Clark had played a major role in helping to send Rowland to prison for 10 months on one federal conspiracy charge of accepting more than $100,000 in gifts from state contractors and others and failing to pay taxes on those gifts. Rowland resigned from office and pleaded guilty in 2004.

Rowland was clearly concerned about Clark and the possible public disclosure of his secret financial arrangement with the Foleys, as mentioned in a federal document.

Rowland sent an email to Wilson-Foley in late November 2011 that said, \”I am just a volunteer helping you and \’many other Republican candidates\’ in case anyone asks. I want to stay under the radar as much as possible and get the job done … after Clark gets out of the race it can be different, want to avoid a bad article.\’\’ Continue reading

Senate President Don Williams Not Seeking Reelection This Fall

by Categorized: 2014 Election, Gov. Dannel Malloy, Hartford, John McKinney, John Rowland Date:

Donald Williams, the longest-serving Senate president pro tem in state history, surprised his caucus today by announcing that he is not seeking reelection this fall.

Williams, 56, has served in the highest-ranking position in the state Senate for 10 years – surpassing all others in a position that dates back in the legislature to 1845.

At the center of the biggest issues of the day, Williams negotiated state budgets and crafted laws with the past three governors and the past four House Speakers – covering the biggest issues from the death penalty to gun control to improving education.

“It’s been a very difficult decision because I love the institution of the legislature and the Senate,’’ Williams said Wednesday in an exclusive interview with The Hartford Courant. “For a lot of reasons, I feel that this is the right time to move on to other challenges. There’s a little anxiety in that, on the one hand, but I also find that exciting.’’

After declining several times to say exactly what he will be doing, Williams flatly said “no’’ when asked if he would become a lobbyist like other previous lawmakers.

When asked if he would run for higher office, Williams said, “You should never rule something out for the future. I certainly will not be a candidate this fall’’ for any office.

“I’m not leaving this job to take a specific assignment,’’ Williams said. “I plan on exploring thoroughly what my next step will be.’’ Continue reading

Maddow On Lender In WaPo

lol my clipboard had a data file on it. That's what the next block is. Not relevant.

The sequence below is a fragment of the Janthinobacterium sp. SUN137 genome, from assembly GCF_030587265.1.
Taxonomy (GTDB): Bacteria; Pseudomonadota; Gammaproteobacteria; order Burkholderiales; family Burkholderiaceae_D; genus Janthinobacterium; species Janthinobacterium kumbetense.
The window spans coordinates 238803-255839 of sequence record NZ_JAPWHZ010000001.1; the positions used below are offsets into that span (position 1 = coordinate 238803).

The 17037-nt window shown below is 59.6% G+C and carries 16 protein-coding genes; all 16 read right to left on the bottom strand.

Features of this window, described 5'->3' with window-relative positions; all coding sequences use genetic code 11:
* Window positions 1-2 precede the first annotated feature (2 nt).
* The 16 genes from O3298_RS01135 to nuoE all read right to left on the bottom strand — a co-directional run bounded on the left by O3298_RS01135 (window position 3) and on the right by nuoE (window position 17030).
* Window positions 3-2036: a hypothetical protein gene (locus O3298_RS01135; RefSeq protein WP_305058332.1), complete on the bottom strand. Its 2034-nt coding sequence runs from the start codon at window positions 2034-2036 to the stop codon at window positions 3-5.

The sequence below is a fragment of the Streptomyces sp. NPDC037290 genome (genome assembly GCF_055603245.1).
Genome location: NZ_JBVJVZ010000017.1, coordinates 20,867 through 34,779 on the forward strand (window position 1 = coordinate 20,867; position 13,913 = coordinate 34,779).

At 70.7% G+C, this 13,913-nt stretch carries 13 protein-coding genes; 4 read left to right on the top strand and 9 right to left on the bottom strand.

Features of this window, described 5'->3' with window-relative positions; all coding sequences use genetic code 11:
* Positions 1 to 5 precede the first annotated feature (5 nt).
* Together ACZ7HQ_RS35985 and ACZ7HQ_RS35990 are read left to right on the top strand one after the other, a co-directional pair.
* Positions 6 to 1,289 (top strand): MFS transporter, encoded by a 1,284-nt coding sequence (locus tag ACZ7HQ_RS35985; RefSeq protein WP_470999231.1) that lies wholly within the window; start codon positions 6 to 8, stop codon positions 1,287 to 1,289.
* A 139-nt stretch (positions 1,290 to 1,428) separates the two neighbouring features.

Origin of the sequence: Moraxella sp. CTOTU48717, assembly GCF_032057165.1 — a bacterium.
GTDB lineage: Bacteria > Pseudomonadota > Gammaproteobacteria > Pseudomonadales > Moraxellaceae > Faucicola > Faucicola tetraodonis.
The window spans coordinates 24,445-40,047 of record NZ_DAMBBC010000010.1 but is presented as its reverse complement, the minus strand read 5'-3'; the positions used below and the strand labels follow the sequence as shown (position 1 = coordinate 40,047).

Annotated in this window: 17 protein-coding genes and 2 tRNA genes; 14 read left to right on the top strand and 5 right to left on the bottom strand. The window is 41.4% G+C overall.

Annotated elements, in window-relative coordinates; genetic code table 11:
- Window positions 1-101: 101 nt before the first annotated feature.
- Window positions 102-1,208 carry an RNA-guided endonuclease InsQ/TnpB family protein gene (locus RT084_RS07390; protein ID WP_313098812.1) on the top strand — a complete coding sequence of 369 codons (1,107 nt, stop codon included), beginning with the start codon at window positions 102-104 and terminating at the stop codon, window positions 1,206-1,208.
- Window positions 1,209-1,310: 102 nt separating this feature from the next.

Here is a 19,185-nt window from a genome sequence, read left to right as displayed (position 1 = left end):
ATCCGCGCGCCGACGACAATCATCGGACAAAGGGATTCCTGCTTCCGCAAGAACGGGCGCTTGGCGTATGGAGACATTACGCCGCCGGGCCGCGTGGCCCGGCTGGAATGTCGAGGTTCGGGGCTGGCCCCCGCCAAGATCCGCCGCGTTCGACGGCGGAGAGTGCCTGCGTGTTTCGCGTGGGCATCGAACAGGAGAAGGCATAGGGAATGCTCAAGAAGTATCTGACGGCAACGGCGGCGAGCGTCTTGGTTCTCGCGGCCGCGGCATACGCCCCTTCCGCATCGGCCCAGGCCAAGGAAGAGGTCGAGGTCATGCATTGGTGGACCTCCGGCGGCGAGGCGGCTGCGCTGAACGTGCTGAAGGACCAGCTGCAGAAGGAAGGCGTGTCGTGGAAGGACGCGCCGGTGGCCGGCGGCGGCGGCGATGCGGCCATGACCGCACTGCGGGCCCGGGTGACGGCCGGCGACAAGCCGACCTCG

by Categorized: John Rowland Date:

\"LenderMSNBC personality Rachel Maddow, writing in the Washington Post, cites Jon Lender in a column titled \”Democracy Needs Dogged Local Journalism\” and praises The Record\’s coverage of the Chris Christie scandal. About Lender, she writes:

When Connecticut Gov. John Rowland was still denying the allegations of corruption that would ultimately force him out of office, his wife read a poem (to the meter of “The Night Before Christmas”) mocking Hartford Courant reporter Jon Lender at a local Chamber of Commerce meeting:

“When out on the yard there rose such a hub-bub,

I thought maybe Jon Lender had jumped in the hot tub.

Now surely that man needs to go soak his head,

but there on the lawn stood Santa instead.”

Lender didn’t jump into anything, but he did stay on the story, and the aforementioned hot tub turned out to be one of the illegal gifts that would send the governor to prison.

Ex-Gov. Rowland: Minority Drug Dealers The Problem

by Categorized: General Assembly, John Rowland Date:

\"rowlandIn a blog post today, our former and felonious governor says liberals don\’t like the fact that \”too many people of color are selling drugs with 1,500 feet of schools.\” This year, state legislators are expected to consider a proposal that will ease penalties for minor drug offenses near schools.

Clogging our jails with low-level drug offenders, isn\’t a problem, Rowland reasons:

The Connecticut Sentencing Commission, directed by the puppeteer former State Rep. Michael Lawlor has approved a recommendation to reduce the zones around schools to make it easier to sell drugs and lower the penalties. Their argument is that too many people of color are getting arrested well…… maybe too many people of color are selling drugs within 1,500 feet of schools ? Why change the law just because you don’t like who is actually getting arrested for committing the crime?